The Switzer Falls hike is so much more than just a waterfall. In about 2 miles the trail to Switzer Falls takes you along a babbling brook, through historic ruins, on the side of a spectacular gorge, and then finally, to a pristine waterfall. Although I've listed the Switzer Falls hike as moderate because there's a bit of climbing, overall it's a very doable hike that offers many rewards for a small effort. It's also a popular hike so it's best done very early before the crowds show up.
- Turn by Turn Hike Directions & Hike Video
- Switzer Falls Trail Maps
- How to Get to the Switzer Falls Hike
When planning, always check the park website and social media to make sure the trails are open. Similarly, check the weather and road conditions.
How To Get To Switzer Falls
Use this trailhead address:
Switzer Picnic Area, Altadena, CA 91001
The Switzer Falls hike starts at the Switzer Picnic area, which can be a little tricky. When you see the sign for the picnic area from the highway, you need to drive all the way down the hill to the last parking area. If that parking area is full (it won't be if you get there early) you can park in one of the lots in the upper areas.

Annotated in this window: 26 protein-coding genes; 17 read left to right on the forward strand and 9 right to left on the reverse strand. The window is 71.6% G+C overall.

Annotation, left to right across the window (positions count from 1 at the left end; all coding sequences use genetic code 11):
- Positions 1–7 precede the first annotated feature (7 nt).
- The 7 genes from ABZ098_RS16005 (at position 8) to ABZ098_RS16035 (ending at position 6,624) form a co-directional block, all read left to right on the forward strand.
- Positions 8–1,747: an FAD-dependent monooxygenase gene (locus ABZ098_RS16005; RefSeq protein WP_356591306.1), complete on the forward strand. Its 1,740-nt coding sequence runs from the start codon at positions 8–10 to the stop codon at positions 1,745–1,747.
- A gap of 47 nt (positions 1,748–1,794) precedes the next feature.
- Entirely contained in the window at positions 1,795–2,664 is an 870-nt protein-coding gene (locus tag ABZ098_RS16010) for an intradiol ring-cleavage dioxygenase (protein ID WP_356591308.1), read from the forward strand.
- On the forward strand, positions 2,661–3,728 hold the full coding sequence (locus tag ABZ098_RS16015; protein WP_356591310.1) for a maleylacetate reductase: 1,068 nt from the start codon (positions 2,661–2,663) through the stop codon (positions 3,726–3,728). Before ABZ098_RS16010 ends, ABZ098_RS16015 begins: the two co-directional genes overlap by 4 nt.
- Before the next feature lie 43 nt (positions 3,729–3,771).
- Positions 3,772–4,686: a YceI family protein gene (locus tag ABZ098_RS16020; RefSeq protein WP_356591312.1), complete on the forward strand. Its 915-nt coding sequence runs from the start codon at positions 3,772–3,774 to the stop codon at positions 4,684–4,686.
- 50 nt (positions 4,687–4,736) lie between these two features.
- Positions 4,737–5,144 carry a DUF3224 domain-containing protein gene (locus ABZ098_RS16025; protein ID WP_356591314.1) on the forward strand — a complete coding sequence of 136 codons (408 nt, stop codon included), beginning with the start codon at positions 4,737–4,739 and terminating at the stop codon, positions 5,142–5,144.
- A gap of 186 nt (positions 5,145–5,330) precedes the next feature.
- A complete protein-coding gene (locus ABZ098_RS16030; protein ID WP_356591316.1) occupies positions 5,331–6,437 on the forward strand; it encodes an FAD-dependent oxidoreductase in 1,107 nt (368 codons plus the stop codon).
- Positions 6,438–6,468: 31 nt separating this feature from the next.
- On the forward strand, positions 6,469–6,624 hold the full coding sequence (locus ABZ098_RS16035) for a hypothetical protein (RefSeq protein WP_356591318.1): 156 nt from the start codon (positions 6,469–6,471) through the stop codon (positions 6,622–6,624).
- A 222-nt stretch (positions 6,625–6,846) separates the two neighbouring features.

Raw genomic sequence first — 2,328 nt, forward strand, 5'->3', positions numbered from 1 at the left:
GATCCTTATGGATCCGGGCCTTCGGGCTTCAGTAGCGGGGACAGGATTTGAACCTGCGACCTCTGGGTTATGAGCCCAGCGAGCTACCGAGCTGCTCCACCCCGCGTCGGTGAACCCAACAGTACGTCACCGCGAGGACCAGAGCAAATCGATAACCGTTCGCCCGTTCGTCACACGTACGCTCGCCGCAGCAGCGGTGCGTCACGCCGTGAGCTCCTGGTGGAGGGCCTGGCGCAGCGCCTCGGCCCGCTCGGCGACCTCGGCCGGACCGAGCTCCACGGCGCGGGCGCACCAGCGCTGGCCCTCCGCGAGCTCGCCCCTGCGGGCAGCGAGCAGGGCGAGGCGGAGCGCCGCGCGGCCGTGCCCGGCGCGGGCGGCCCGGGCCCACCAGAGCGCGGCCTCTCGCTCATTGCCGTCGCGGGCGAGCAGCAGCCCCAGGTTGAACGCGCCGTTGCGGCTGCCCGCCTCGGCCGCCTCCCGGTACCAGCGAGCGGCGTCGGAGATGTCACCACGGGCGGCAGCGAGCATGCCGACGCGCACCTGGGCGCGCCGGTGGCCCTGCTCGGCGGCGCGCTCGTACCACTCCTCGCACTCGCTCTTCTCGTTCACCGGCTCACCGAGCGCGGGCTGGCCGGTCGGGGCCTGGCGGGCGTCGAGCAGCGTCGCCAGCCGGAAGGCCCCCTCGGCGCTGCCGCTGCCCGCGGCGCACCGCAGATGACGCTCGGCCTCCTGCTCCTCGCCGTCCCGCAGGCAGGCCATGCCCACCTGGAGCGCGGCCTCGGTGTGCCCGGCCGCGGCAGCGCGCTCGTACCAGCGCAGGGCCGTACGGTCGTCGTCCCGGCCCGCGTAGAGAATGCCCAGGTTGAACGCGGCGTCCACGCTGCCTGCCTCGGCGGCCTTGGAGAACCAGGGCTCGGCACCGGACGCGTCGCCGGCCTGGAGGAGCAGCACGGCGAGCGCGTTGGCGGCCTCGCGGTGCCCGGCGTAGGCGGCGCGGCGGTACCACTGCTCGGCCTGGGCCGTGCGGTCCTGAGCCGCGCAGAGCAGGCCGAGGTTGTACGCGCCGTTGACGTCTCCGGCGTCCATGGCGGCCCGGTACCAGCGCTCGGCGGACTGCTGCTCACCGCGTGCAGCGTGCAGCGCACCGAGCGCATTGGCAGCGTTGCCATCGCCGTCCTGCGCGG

There are primitive bathrooms in the parking area.
You'll need a National Parks Pass or Adventure Pass to park here.
This hike is best done very early to avoid the crowds.
Gear for the Hike
You don't really need any special hiking gear for Switzer Falls, you can get away with fitness gear if you want to. Every time I do this hike I see people in jeans and t-shirts. Personally I wear hiking gear including water-resistant boots that help on the stream crossings. Trekking poles will help too if you are not comfortable hopping across rocks and logs. The trail is mostly shaded so sun exposure is not a huge issue.
My Latest Gear Picks
As a hiking guide, I test lots of hiking gear. On my picks page, I'll show you all of the gear that I actually use. I don't accept paid promotions or talk about the stuff that doesn't make the cut. It's just the gear that works best, so you don't have to waste your money.
Switzer Falls Trail Maps
The hike to Switzer Falls follows the Gabrielino Trail for most of the way, and overall is very easy to follow. Some sections in the beginning and end involve stream crossings; often there are multiple options to cross. In general everything that splits apart joins together again.
- Hiking and enjoying the outdoors boomed in the 1880s and is known as "the Great Hiking Era." Think John Muir, big beards, and skirts down to the ankle.